Trust, Tenacity, and Ted Lasso: How to Build and Maintain an Organizational Dream Team

Since it aired in late 2020, Ted Lasso has inspired coaches, CEOs, managers and other leaders to reexamine their management styles.

As a career football coach forced to adapt to a new country, team, and sport (and the culture surrounding them), Ted’s fish-out-of-water origin story is certainly an example worth emulating as a leader.

But isn’t the true measure of a great coach an even better team?

Ted Lasso is an exemplary leader because he actually doesn’t fit the conventional mold of one. Instead, his primary goal is helping others achieve their goals.

Because this sounds like somewhat of a paradox (it isn’t, but we’ll get to that), it can be difficult to understand what it looks like in practice. Essentially, the best way to build a dream team isn’t piece-by-piece — it’s more about the potential of how those pieces can function as a whole.

Meaning: in order for a group of individuals to start acting like a team, they need the right tools to accomplish this themselves. As a leader, your job is simply to provide these tools, and then to let your team do the building.

How can you implement a Lasso-style-leadership approach to achieve the best possible outcomes for your organization or business team? We’ve outlined what that looks like in practice within the four tenets of work environment, policy, culture, and success metrics — so you can ensure the sturdiest possible foundation for team synergy in any industry.

The Work Environment

First, consider your team’s physical and digital work environment (your Slack channel, Zoom, office, hybrid-work-set-up, et cetera). Is it collaborative and inviting? Would someone feel stifled or confined here, or is there ample “room” for each team member to see themselves and their influence on the organization at large?

Creating a comfortable work environment can be relatively simple. Although expensive perks and novelties like in-house beer on tap and foosball tables may draw in prospective employees, it’s much more important to create a space worth coming to and sharing in (even if that space is not a physical location).

Lasso Leadership Moment: Though trivial at face value, Ted Lasso demonstrates his commitment to his players’ comfort by adjusting the locker room’s water pressure. Because he’s willing to do the work to fix a problem — especially early in the trust-building phase — rather than just acknowledge it, his tenacity inspires the team to extend that same courtesy to each other.

The Policy

Policy varies by industry and, as such, is shaped by a variety of organization-dependent circumstances.

Generally, a company’s expectations of an employee are well understood, but what the company offers in return should be equally as clear — and constantly evolving depending on need.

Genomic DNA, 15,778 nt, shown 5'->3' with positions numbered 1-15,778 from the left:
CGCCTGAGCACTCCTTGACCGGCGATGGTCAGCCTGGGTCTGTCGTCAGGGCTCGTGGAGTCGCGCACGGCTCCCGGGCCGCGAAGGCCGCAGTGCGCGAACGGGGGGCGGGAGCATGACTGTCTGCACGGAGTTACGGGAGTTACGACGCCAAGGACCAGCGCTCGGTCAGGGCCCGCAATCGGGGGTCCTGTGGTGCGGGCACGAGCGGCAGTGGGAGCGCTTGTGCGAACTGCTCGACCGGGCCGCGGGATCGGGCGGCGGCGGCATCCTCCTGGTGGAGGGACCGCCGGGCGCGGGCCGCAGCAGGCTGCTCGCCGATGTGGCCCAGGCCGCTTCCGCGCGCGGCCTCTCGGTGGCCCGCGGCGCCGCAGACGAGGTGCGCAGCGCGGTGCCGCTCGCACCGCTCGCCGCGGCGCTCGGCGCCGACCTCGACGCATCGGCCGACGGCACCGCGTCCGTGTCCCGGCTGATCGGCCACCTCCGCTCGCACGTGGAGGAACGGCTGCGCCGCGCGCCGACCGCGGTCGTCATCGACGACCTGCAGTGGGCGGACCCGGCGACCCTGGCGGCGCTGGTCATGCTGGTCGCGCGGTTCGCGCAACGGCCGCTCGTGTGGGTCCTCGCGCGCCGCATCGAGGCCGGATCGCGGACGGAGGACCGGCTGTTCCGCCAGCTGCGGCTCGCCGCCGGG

When writing, proposing, revising, or even interpreting company policy, a good leader goes straight to the source. To avoid misinterpretation on all sides, simply ask team members what they need from you to be successful — including what might need clarifying when it comes to policies and processes — then do your best to implement it.

Lasso Leadership Moment: Knowing nothing about soccer, Ted elicits advice from equipment manager Nate. Right away, Nate is made to feel valued through Ted’s trust in his expertise, and Ted gains insight on the sport. Vulnerability in leadership is mutually beneficial.

The Culture

Similarly, a company’s culture is more than the sum of its parts, but thoughtful, dedicated management can set the tone for success, especially in equipping your team to live out the culture on their own.

A leader who listens to their team’s wants and needs quickly also learns to recognize others’ unique gifts and how to utilize them. Unlike policy-making, though, fostering a healthy work culture involves participation beyond finding the right role for everyone. Lead by example with an open, optimistic, and vulnerable approach to your work — but don’t overthink it! Disingenuous positivity and forced team building can have the opposite effect on morale, so the goal here should be communicating with genuine intention, self-awareness, and humility.

Lasso Leadership Moment:

Ted points out that successful teams aren’t all built around camaraderie. His examples (including Shaq and Kobe, Lennon and McCartney, and Woody and Buzz) underscore the need for trust, diversity, and common goals over simply getting along.

The Success Metrics

Above all, Ted Lasso and his team are successful because they’ve redefined what success means. Instead of defining themselves solely within the constructs of hierarchy and data; the success metrics dictate that a team that loses a game — but still accomplishes teamwork — is a winning team.

(Spoiler alert: Season 2 disrupts this notion in an interesting way, and I’m here for it. Stay tuned for a part 2 article.)

It’s not possible to ignore the bottom line in business; an organization needs to be profitable in order to remain competitive. Nine times out of ten, though, job satisfaction IS good business because it cuts the immediate, literal cost of churn in addition to the steadily increasing costs of unengaged, unmotivated employees.

“For me, success is not about the wins and losses. It’s about helping those young fellas be the best versions of themselves on and off the field. And it ain’t always easy, Trent, but neither is growing up without someone believing in you.”

“Trent Crimm: The Independent.” Ted Lasso, episode 3, 2020. Apple TV.

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